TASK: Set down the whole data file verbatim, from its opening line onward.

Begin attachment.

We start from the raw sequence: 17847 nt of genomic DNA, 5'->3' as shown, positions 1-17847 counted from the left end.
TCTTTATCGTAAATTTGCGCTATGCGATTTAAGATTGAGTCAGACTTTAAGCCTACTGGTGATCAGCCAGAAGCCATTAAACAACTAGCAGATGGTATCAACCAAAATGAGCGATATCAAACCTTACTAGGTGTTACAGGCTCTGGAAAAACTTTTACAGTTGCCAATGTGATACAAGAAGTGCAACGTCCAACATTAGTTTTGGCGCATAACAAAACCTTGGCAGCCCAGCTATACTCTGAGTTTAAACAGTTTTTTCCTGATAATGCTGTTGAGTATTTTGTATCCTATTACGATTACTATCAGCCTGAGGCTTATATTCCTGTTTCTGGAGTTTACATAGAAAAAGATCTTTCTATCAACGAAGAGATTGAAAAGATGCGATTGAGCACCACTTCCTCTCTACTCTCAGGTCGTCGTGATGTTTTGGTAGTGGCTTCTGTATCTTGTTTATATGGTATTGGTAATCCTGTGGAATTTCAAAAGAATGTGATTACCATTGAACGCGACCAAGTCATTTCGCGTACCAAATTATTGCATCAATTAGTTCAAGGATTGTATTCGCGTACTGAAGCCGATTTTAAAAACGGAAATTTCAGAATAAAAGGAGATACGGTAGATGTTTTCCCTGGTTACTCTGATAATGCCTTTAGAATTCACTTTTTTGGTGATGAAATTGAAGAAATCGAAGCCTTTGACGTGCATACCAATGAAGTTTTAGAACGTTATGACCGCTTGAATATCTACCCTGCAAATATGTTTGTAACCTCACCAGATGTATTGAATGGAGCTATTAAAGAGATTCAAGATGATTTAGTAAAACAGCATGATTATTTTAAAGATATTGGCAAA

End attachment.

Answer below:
We start from the raw sequence: 17847 nt of genomic DNA, 5'->3' as shown, positions 1-17847 counted from the left end.
TCTTTATCGTAAATTTGCGCTATGCGATTTAAGATTGAGTCAGACTTTAAGCCTACTGGTGATCAGCCAGAAGCCATTAAACAACTAGCAGATGGTATCAACCAAAATGAGCGATATCAAACCTTACTAGGTGTTACAGGCTCTGGAAAAACTTTTACAGTTGCCAATGTGATACAAGAAGTGCAACGTCCAACATTAGTTTTGGCGCATAACAAAACCTTGGCAGCCCAGCTATACTCTGAGTTTAAACAGTTTTTTCCTGATAATGCTGTTGAGTATTTTGTATCCTATTACGATTACTATCAGCCTGAGGCTTATATTCCTGTTTCTGGAGTTTACATAGAAAAAGATCTTTCTATCAACGAAGAGATTGAAAAGATGCGATTGAGCACCACTTCCTCTCTACTCTCAGGTCGTCGTGATGTTTTGGTAGTGGCTTCTGTATCTTGTTTATATGGTATTGGTAATCCTGTGGAATTTCAAAAGAATGTGATTACCATTGAACGCGACCAAGTCATTTCGCGTACCAAATTATTGCATCAATTAGTTCAAGGATTGTATTCGCGTACTGAAGCCGATTTTAAAAACGGAAATTTCAGAATAAAAGGAGATACGGTAGATGTTTTCCCTGGTTACTCTGATAATGCCTTTAGAATTCACTTTTTTGGTGATGAAATTGAAGAAATCGAAGCCTTTGACGTGCATACCAATGAAGTTTTAGAACGTTATGACCGCTTGAATATCTACCCTGCAAATATGTTTGTAACCTCACCAGATGTATTGAATGGAGCTATTAAAGAGATTCAAGATGATTTAGTAAAACAGCATGATTATTTTAAAGATATTGGCAAA